“You have to give LeBron his due during that time period, too,” Bulls coach Scott Skiles said. “He hit some shots 3 or 4 feet behind the 3-point line.”

With Cleveland leading 92-89 with 6:54 remaining, Villanueva took a hard foul on the Anderson Varejao by grabbing his face and knocking him down to the floor. Ilgauskas went after Villanueva and a shoving match started, with officials assessing a flagrant foul-2 on Villanueva and ejecting him.

Ilgauskas was called for a technical foul and initially was ejected as well, but officials allowed him to stay in after a review.

“I thought the way that he fouled Andy was unnecessary, and I was trying to protect my teammate,” Ilgauskas said. “After that, he grabbed me by the throat, the whole melee went down.”

“I don’t know if I’ve ever seen a quarter like that from anybody,” Brown said. “And I’ve been in the NBA since 1992.”

Mo Williams, who had 23 points including 18 in the second half, when he and James put on an amazing offensive play. Williams put out a couple hard picks and then was floored by a Dan Gadzuric elbow.

Joe Smith can be a viable option for the Cavaliers

The trade deadline has passed without the Cavs making any moves. But that doesn’t mean the Cavaliers can’t add to their roster before April.

According to Brian Windhorst, “former Cav Joe Smith, who was traded to the Hornets before the deal was rescinded Wednesday, is expected to seek a buyout from the Thunder within the next week. Though reports have indicated the Boston Celtics will pursue Smith, a league source said if Smith can get a buyout, he will consider the Cavs. In December, Smith said he’d have interest in going back to Cleveland if he became a free agent.”

Joe Smith would be a great addition to the Cavaliers. He played big minutes for the Cavaliers last season during the playoffs and can shoot the ball and rebound. He knows the system and understand Mike Brown’s defense first philosophy.

Ather big men might also be available. The Cavs may consider Earl Barron, a versatile big man who played for the Miami Heat last season as a free agent.

Also, yesterday Sacramento Kings released veteran big man Mikki Moore.

The Cavaliers have $5.1 million left from their mid-level exception and can be used to go after free-agents.

Sometimes the Best Trades are the Ones You Don’t Make

cavaliers_pregameAlthough the prospect of teaming up Vince Carter or Shaquille O’Neal with LeBron James sounds exciting on the surface, in the long run Cavs’ fans will be happy that those proposed/speculated/rumored deals did not happen; the trade deadline has passed without the Cavs making any moves.

The Cavs are 41-11 this season, 12 games ahead of their record at the same time in the 2007-08 season; even though last season’s record is deceptively poor due to the Anderson Varejao and Sasha Pavlovic holdouts, it is obvious that the 2008-09 team has a better and deeper roster than any other squad in the LeBron James era. In order to acquire a big name player like Carter or O’Neal, the Cavs would have had to sacrifice a lot of that depth and that would entail a big risk, particularly considering the injury histories of those two players. While Carter could provide terrific scoring punch and O’Neal is obviously a huge presence in the paint, if the Cavs traded away several quality players and then their new star got hurt the Cavs suddenly would not be a viable championship contender at all. In contrast, the Cavs as they are currently constructed can survive an injury to any single player other than James.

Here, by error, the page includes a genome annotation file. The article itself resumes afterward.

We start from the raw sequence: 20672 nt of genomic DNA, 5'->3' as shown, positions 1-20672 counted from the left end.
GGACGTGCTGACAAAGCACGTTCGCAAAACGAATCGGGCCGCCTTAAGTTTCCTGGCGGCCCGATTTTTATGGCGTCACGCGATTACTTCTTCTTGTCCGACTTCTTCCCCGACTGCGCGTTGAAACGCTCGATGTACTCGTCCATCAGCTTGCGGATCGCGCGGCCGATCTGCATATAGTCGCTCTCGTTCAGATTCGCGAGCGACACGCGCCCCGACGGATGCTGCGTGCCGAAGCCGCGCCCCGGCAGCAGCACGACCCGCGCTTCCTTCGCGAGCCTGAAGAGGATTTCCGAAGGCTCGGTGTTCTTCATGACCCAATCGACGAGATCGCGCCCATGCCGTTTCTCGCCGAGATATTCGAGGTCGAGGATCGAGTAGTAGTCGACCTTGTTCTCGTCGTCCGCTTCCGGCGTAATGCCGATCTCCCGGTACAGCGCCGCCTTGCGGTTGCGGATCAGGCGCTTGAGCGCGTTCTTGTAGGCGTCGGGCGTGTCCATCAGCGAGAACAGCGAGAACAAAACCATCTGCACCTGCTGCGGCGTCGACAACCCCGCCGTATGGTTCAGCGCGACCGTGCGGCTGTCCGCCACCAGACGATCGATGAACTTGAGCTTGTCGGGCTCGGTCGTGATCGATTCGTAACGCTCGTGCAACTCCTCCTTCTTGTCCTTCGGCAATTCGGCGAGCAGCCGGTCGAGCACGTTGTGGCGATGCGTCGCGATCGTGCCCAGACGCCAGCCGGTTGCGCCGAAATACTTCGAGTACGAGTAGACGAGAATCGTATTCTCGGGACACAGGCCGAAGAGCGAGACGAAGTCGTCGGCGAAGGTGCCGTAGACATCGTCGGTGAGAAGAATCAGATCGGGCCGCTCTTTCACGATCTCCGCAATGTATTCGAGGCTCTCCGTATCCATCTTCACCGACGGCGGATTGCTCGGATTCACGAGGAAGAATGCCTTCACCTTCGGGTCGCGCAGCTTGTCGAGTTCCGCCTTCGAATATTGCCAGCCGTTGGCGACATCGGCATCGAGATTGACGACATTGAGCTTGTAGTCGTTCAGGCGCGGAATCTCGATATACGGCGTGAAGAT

It is also far from certain that Carter or O’Neal would fit in with the way that the Cavs play offensively or defensively. Carter is used to having the ball in his hands a lot and being isolated against his defender but the only person who is going to play that way for the Cavs is James; Carter would have to be a spotup shooter or else anchor the second unit and neither of those possibilities optimizes his talent. Although Carter is not as bad defensively as his reputation suggests, he is not as intense a defender on a nightly basis as Coach Mike Brown expects his players to be.

As for O’Neal, he notoriously clogs up the paint on offense, something which became a bone of contention both for Kobe Bryant in Los Angeles and for Steve Nash currently in Phoenix; for a short period of time in Miami, O’Neal accepted a reduction in his role in order to maximize Dwyane Wade’s talents and win a championship but the delicate chemistry on that team soon imploded and the Heat endured one of the quickest and most stunning falls by any championship team that did not have its roster dismantled. If O’Neal is camped out on the left block then you can forget about seeing James swooping to the hoop and dunking, at least in the half court set; O’Neal on the block means James will be shooting more jump shots and that is the last thing that any Cavs fan should want to see.

Although O’Neal has a gregarious personality and made the most of being Bryant’s teammate in this year’s All-Star Game, O’Neal has had an acrimonious ending with every single team that he has played for in the NBA: he left Orlando on bad terms with Penny Hardaway and team management, he very famously left L.A. on bad terms with Bryant and team management and when he recently left Miami he did not speak highly of team management or the training staff that he alleged had not treated his injuries correctly. Team chemistry in Phoenix has noticeably gotten worse since O’Neal’s arrival last year and the team has already gone through two coaches in his brief time there. This is not to say that all of these negative situations were entirely O’Neal’s fault but it is beyond dispute that wherever O’Neal goes controversy is not too far behind, something that is not true of Tim Duncan, the other dominant big man who has won four championships in the post-Michael Jordan era.